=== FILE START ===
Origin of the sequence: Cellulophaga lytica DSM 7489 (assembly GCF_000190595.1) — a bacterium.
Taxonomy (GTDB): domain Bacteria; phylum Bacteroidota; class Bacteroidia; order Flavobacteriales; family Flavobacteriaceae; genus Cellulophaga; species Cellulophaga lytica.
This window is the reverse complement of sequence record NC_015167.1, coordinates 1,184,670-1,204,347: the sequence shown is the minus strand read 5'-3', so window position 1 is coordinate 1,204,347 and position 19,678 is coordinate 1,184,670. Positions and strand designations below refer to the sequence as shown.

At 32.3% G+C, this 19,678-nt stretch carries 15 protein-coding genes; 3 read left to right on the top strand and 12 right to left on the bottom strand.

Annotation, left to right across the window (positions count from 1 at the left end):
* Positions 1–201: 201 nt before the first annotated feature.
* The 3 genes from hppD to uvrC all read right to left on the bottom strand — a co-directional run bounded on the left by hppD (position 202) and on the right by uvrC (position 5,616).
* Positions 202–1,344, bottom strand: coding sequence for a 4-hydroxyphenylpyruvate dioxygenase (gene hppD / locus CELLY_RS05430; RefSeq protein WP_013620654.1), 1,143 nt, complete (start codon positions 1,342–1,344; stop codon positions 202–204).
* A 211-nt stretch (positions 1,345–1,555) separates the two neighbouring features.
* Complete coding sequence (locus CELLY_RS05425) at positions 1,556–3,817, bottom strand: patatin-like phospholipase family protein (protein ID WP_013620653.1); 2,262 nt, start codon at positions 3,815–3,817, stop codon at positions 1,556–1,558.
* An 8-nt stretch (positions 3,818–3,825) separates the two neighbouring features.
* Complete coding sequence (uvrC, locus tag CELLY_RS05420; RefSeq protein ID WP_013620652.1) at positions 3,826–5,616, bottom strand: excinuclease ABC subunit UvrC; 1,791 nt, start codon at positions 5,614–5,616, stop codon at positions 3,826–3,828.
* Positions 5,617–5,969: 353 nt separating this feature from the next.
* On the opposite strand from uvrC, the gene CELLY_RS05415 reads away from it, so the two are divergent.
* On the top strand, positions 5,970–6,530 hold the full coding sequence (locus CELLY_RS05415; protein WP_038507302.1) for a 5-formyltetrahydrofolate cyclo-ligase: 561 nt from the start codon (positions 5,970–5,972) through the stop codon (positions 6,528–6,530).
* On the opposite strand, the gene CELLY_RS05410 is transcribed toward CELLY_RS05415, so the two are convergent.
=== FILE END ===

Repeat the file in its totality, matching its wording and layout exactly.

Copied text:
Origin of the sequence: Cellulophaga lytica DSM 7489 (assembly GCF_000190595.1) — a bacterium.
Taxonomy (GTDB): domain Bacteria; phylum Bacteroidota; class Bacteroidia; order Flavobacteriales; family Flavobacteriaceae; genus Cellulophaga; species Cellulophaga lytica.
This window is the reverse complement of sequence record NC_015167.1, coordinates 1,184,670-1,204,347: the sequence shown is the minus strand read 5'-3', so window position 1 is coordinate 1,204,347 and position 19,678 is coordinate 1,184,670. Positions and strand designations below refer to the sequence as shown.

At 32.3% G+C, this 19,678-nt stretch carries 15 protein-coding genes; 3 read left to right on the top strand and 12 right to left on the bottom strand.

Annotation, left to right across the window (positions count from 1 at the left end):
* Positions 1–201: 201 nt before the first annotated feature.
* The 3 genes from hppD to uvrC all read right to left on the bottom strand — a co-directional run bounded on the left by hppD (position 202) and on the right by uvrC (position 5,616).
* Positions 202–1,344, bottom strand: coding sequence for a 4-hydroxyphenylpyruvate dioxygenase (gene hppD / locus CELLY_RS05430; RefSeq protein WP_013620654.1), 1,143 nt, complete (start codon positions 1,342–1,344; stop codon positions 202–204).
* A 211-nt stretch (positions 1,345–1,555) separates the two neighbouring features.
* Complete coding sequence (locus CELLY_RS05425) at positions 1,556–3,817, bottom strand: patatin-like phospholipase family protein (protein ID WP_013620653.1); 2,262 nt, start codon at positions 3,815–3,817, stop codon at positions 1,556–1,558.
* An 8-nt stretch (positions 3,818–3,825) separates the two neighbouring features.
* Complete coding sequence (uvrC, locus tag CELLY_RS05420; RefSeq protein ID WP_013620652.1) at positions 3,826–5,616, bottom strand: excinuclease ABC subunit UvrC; 1,791 nt, start codon at positions 5,614–5,616, stop codon at positions 3,826–3,828.
* Positions 5,617–5,969: 353 nt separating this feature from the next.
* On the opposite strand from uvrC, the gene CELLY_RS05415 reads away from it, so the two are divergent.
* On the top strand, positions 5,970–6,530 hold the full coding sequence (locus CELLY_RS05415; protein WP_038507302.1) for a 5-formyltetrahydrofolate cyclo-ligase: 561 nt from the start codon (positions 5,970–5,972) through the stop codon (positions 6,528–6,530).
* On the opposite strand, the gene CELLY_RS05410 is transcribed toward CELLY_RS05415, so the two are convergent.